When we talk about stereochemistry, we are not always talking about chiral compounds and chiral centers. Consider cis- and trans-2-butene:
Each can be superimposed on its own mirror image, and neither is chiral (also, note the lack of a chiral center!) However, they both have the same molecular formula and the same bonding connectivity, so by definition they are stereoisomers of each other. Because they are not mirror images, they must be diastereomers. An alkene group which can exist in two stereoisomeric forms is referred to as stereogenic.
Alkene groups in natural unsaturated fatty acids are normally cis, but trans-fatty acids (which are thought to be associated with heart disease and other health problems) are found in some food products.
Retinal is a light-sensitive molecule, derived from vitamin A, that is found in the rod cells of the eye. When light enters the eye through the retina, one form of retinal is converted to a diastereomer when a cis double bond is converted to trans (we''ll learn how this happens in chapter 13). This changes the shape of the molecule and the way that it binds to the vision protein rhodopsin, which in turn initiates a chain of events that leads to a signal being sent to the vision center of the brain.
While the terms cis and trans are quite clear in the examples above, in some cases they can be ambiguous, and a more rigorous stereochemical designation is required. To unambiguously designate alkene stereochemistry, it is best to use the designators 'E' and 'Z' rather than trans and cis. To use this naming system, we first decide which is the higher priority group on each carbon of the double bond, using the same priority rules that we learned for the R/S system. If the higher-priority groups are on the same side of the double bond, it is a Z-alkene, and if they are on the opposite side it is an E-alkene. A memory device that many students find helpful is the phrase 'Z = zame zide'.
Shown below is an example of an E-alkene: notice that, although the two methyl groups are on the same side relative to one another, the alkene has E stereochemistry according to the rules of the E/Z system because one of the methyl groups takes a higher priority (relative to a hydrogen) and the other takes lower priority (relative to a primary alcohol). The cis/trans terms would be ambiguous for this compound.
Not all alkenes can be labeled E or Z: if one (or both) of the double-bonded carbons has identical substituents, the alkene is not stereogenic, and thus cannot be assigned an E or Z configuration. Terminal alkenes, in which one of the alkene carbons is bonded to two hydrogen atoms, are the most commonly seen type of nonstereogenic alkene.
Natural rubber is a polymer composed of five-carbon isoprenoid building blocks linked with Z stereochemistry. The same isoprenoid building blocks can also be connected with E stereochemistry, leading to a polymer that is a precursor to cholesterol and many other natural isoprenoid compounds found in all forms of life.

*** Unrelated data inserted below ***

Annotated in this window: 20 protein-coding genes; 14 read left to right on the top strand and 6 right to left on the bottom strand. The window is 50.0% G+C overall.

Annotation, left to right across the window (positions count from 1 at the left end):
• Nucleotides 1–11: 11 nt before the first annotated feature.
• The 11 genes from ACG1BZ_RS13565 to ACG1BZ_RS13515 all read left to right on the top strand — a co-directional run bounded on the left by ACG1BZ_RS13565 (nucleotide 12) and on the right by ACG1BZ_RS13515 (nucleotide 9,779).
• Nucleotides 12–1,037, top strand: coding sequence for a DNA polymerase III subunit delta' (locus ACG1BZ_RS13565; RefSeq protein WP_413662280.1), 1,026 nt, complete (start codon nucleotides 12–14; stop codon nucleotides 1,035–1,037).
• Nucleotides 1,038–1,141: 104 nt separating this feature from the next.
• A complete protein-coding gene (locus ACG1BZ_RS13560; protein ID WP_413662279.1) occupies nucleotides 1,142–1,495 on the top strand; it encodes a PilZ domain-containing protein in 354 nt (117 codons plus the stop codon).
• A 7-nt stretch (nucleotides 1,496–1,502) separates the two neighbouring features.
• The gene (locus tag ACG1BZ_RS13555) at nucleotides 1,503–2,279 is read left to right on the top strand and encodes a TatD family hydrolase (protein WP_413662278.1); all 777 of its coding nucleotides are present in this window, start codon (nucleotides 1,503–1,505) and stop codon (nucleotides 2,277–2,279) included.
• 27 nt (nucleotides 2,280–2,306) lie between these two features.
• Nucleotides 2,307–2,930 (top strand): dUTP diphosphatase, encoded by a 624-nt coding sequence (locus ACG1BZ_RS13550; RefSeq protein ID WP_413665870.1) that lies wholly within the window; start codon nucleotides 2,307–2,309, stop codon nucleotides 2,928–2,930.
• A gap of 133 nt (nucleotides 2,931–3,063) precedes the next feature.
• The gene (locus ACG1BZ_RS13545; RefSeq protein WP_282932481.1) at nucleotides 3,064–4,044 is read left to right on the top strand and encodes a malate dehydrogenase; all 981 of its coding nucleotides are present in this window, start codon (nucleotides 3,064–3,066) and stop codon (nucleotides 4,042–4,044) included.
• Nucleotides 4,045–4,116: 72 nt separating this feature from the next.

Alkenes located inside a five- or six-membered ring, such as in cyclohexene, are not generally labeled E or Z, simply because the closed geometry of the ring allows for only one stereochemical possibility. (E)-cyclohexene is not physically possible, so it is not necessary to include the (Z) designator for cyclohexene. Larger rings, however, can hypothetically have E or Z alkene groups: two actual examples are included in exercise 3.26 below.
As a general rule, alkenes with the bulkiest groups on opposite sides of the double bond are more stable, due to reduced steric strain. The trans (E) diastereomer of 2-butene, for example, is slightly lower in energy than the cis (Z) diastereomer, as seen by their relative heats of hydrogenation to butane (see section 2.2C for a reminder of the meaning of 'heat of hydrogenation'.)
Label the alkene groups below as E, Z, or N (for a nonstereogenic alkene).
The compounds shown below were all isolated from natural sources and their structures reported in a 2007 issue of the Journal of Natural Products, an American Chemical Society publication. Label all alkene groups that are not inside 5- or 6-membered rings as E, Z, or N (for a nonstereogenic alkene).
How many possible stereoisomers?
How do we know how many stereoisomers are possible for a given structure? There is actually a straightforward way to figure this out. All we need to do is count the number of chiral centers and stereogenic alkene groups, the use this following rule:
number of stereoisomeric forms = 2n
. . . where n = the number of chiral centers plus the number of stereogenic alkene groups
(the rare exception to this rule is when a meso form is possible - in this case, the rule becomes 2n-1)
Consider for example a molecule with two chiral centers and one stereogenic alkene. By the rule stated above, we know right away that there must be eight possible stereoisomers. Drawing out all the possibilities, we see:
We see that, for example, RRE has one enantiomer, the SSE compound. The six other stereoisomers are all diastereomers of RRE.
It needs to be stressed that the enantiomer of the RRE compound is the SSE compound, not the SSZ compound. Remember, the E/Z relationship is diastereomeric, not enantiomeric. Use models to convince yourself that the RRE and the SSE isomers are mirror images of each other, while RRE and SSZ compounds are not. In general, to get the enantiomer of a compound, we invert all chiral centers but leave all stereogenic alkenes the same.
Draw the enantiomer of each the compounds below, and assign configurations to all chiral centers and stereogenic alkenes. How many diastereomers are possible for each of the structures you drew?